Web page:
This year, at our nontraditional, off-site worship service, we’re being intentional about observing Lent in a traditional way. Lent is the season between Ash Wednesday and Easter when we focus on repentance, fasting, and preparing our hearts for the death and resurrection of Jesus. Lent is a journey to the cross. In the past we’ve focused our Lenten series on the life of Jesus. One year we studied prayer. Another time we took an in-depth look at the events of the week before Easter. This year for Lent, our pastor cast a vision for a Lenten series based on spiritual disciplines. We’ll journey to the cross through prayer and fasting, Sabbath rest, reading scripture, serving, the Sacraments, and gathering in community. As our pastor cast this vision, our worship planning team was led to give this series a simple feel. We want to include traditional liturgical elements in our space, music, and corporate expressions of spiritual disciplines.
Space: Flexibility and Simplicity
Since we meet in a college auditorium, we have the opportunity to regularly change our worship space. Our stage is a blank slate with a black curtain across the back. For Lent, we will have a plain cross, a table, and the band instruments and equipment. We probably won’t have formal paraments, but we will use fabrics in liturgical colors to dress the table. Deep purples, burlaps, and grays will set a somber tone in our space.
Music: Old Becomes New
Like many nontraditional services, we generally sing modern worship songs. Occasionally we sing hymns that have been rearranged or rewritten in a modern way. It seems to me that many churches had good intentions when they set hymnals aside in favor of newer songs. I love fresh expressions of worship and I’m inspired by people who are able to write worship songs. But I also love when I hear an old song – maybe one I grew up singing – and I’m transported in my mind to a memory of worshiping God in a particular place with particular people. It’s also powerful to think about how many people have sung some of our hymns over the course of many years. Some songs just withstand the test of time. I’m personally convicted that we should sing these songs and not dismiss them, simply because they are old. So, as we are intentional about tradition during this Lenten season, we plan to sing at least one hymn each week. Some will use all the instruments in our band, but for others we may take a stripped down, acoustic approach. For some people in our congregation the hymns may actually be “new.” But no matter if the people in our church have grown up singing hymns or if they are hearing them for the first time, our hope is that the rich lyrics will connect people to God and tell God’s story. There are many great arrangements of hymns available to you. Here are a couple we use:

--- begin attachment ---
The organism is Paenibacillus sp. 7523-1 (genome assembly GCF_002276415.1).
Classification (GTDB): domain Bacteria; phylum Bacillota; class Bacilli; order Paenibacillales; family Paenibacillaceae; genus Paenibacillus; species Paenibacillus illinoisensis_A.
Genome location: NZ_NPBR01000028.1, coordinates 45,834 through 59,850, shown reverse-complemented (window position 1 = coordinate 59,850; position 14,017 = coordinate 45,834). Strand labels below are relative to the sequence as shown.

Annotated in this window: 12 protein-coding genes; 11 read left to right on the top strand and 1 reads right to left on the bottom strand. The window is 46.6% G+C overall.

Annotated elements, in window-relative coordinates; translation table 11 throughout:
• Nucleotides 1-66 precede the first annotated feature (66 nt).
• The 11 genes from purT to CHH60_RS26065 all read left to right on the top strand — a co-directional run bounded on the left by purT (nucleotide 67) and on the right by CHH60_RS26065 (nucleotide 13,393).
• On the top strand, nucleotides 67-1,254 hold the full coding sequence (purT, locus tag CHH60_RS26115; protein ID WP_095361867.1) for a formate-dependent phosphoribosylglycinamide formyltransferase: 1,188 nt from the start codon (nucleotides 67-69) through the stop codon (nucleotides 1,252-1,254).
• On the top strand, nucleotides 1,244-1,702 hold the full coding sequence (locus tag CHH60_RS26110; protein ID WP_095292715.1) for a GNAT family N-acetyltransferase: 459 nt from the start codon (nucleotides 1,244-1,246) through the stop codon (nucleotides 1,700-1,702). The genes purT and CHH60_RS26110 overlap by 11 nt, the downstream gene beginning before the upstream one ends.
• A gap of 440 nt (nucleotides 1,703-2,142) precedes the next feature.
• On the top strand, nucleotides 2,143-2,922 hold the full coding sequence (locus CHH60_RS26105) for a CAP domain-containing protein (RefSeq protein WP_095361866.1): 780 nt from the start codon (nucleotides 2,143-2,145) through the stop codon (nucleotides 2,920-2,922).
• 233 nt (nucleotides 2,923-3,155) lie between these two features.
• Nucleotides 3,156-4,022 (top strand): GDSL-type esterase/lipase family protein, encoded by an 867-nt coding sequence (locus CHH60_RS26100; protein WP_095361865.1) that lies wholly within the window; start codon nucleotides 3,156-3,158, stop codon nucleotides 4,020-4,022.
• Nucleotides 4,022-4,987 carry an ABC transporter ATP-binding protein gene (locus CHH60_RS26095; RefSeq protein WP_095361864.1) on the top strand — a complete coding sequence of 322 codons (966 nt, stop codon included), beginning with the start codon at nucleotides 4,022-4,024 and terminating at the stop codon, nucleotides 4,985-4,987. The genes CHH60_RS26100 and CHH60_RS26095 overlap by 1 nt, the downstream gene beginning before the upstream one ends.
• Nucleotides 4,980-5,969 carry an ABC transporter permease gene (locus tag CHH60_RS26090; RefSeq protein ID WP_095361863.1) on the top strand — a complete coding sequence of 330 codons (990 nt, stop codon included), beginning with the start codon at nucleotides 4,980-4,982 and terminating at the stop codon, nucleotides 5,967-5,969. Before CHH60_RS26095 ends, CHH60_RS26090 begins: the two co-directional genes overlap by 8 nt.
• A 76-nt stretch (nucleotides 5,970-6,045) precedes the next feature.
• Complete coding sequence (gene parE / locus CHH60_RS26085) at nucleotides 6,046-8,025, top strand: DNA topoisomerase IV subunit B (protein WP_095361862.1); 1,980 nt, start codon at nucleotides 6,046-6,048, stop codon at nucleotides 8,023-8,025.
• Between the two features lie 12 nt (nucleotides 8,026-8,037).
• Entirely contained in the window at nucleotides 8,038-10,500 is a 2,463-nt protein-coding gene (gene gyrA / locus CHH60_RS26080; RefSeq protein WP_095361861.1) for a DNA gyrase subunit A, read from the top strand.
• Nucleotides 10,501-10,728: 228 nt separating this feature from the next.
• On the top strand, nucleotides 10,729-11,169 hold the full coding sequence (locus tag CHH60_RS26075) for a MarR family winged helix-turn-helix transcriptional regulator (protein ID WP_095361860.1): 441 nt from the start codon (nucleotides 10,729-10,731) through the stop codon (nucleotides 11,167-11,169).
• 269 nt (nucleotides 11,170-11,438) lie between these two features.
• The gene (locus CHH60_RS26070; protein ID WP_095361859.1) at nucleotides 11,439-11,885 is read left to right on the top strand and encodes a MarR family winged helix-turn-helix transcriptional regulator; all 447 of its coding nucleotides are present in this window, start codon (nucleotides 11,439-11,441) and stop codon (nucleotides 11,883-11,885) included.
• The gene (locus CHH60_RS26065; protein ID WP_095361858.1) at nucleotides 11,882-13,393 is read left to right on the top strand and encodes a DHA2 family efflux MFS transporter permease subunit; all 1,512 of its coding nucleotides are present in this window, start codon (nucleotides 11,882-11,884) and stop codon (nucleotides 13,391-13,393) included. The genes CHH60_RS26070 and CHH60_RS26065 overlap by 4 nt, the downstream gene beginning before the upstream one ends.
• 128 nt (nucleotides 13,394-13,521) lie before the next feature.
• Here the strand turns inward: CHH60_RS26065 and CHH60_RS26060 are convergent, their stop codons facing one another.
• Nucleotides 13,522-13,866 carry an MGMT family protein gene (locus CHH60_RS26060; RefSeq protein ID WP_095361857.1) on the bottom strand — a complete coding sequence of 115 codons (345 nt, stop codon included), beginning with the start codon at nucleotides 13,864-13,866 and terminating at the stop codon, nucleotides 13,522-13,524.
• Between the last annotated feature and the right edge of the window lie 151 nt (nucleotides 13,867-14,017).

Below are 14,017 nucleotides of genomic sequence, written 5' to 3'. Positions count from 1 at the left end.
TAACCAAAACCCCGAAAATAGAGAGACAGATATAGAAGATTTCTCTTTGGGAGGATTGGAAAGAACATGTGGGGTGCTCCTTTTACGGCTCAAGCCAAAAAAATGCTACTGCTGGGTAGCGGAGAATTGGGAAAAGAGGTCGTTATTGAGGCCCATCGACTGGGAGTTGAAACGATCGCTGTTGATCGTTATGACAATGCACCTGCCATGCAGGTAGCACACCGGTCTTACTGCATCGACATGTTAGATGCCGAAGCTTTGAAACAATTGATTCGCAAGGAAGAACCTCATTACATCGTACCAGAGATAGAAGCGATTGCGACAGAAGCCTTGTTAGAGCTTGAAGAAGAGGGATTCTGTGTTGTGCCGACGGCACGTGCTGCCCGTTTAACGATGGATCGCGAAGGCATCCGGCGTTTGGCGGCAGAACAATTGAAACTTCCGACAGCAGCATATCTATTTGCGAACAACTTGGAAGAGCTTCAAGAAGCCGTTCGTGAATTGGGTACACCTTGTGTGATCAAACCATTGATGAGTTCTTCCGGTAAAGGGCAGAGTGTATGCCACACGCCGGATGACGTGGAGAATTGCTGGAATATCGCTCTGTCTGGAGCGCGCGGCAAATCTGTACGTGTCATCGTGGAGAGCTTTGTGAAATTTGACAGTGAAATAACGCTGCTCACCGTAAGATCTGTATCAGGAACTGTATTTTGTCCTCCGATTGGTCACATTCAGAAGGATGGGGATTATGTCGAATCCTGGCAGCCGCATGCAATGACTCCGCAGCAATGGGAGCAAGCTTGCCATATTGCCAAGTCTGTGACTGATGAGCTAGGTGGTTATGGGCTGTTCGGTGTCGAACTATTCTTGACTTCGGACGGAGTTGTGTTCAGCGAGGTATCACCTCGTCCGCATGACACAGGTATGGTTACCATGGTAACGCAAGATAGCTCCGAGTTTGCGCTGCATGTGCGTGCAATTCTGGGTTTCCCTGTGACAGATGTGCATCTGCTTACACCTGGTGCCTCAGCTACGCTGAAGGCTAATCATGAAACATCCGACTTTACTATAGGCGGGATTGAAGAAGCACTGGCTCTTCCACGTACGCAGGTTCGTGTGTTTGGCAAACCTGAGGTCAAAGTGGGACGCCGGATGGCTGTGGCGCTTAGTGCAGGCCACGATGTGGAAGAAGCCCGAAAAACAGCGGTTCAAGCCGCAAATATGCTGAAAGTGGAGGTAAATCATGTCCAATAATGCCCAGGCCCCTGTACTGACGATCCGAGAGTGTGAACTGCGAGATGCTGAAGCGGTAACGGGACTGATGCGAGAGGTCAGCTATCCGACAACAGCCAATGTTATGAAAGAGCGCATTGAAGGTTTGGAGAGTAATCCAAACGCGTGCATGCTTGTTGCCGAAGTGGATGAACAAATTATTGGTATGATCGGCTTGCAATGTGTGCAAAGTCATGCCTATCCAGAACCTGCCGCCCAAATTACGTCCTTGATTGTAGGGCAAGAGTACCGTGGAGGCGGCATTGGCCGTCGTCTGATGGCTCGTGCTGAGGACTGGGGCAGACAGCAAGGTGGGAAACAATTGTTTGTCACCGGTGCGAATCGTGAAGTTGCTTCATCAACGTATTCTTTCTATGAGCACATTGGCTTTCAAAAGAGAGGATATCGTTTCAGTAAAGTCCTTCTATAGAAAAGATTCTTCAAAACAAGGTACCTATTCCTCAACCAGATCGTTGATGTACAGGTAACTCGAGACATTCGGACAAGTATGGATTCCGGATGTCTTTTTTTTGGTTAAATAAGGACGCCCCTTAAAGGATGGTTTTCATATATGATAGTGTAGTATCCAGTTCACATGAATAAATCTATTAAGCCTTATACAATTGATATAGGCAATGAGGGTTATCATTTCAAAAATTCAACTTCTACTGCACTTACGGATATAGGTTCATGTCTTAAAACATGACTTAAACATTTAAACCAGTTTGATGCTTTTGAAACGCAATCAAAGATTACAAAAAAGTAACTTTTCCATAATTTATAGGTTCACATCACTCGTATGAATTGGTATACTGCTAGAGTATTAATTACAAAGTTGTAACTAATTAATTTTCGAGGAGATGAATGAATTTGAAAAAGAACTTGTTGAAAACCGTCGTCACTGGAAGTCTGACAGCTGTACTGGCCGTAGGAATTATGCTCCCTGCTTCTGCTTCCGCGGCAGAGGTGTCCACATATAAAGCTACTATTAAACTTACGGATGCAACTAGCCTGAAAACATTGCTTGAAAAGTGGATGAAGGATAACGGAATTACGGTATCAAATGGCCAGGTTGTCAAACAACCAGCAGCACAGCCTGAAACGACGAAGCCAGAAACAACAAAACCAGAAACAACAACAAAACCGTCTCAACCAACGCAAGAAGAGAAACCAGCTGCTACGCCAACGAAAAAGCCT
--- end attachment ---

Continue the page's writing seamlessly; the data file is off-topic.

“How Marvelous” (I Stand Amazed in the Presence) by Chris Tomlin
“Be Thou My Vision” by Audrey Assad
Sacraments: Exploring New Rhythms
We believe spiritual disciplines can be observed both personally and corporately. We are working on ways to participate corporately in a spiritual discipline in our services each week. An obvious corporate way to participate in a spiritual discipline is by celebrating the Sacrament of Communion. Generally we celebrate Communion once a month, but during Lent we will gather around the Communion table each week. We’re also looking for ways to pray and read scripture together that are outside of what we do normally on Sundays. Additionally, we are putting together a resource people can take home with suggestions on how they can observe each discipline in a personal way. In our take home resource our goal is to offer a few suggested ways to observe each discipline, offer a reference where you can learn more on your own, and give a few ideas on how to talk about spiritual disciplines with children.
We’re hopeful as we plan a more traditional Lenten season for our worship service. Through space, music, and corporate elements we will worship God and teach and engage his people. How will you observe Lent this year? What traditional elements you use? Will you incorporate any new expressions of worship this season?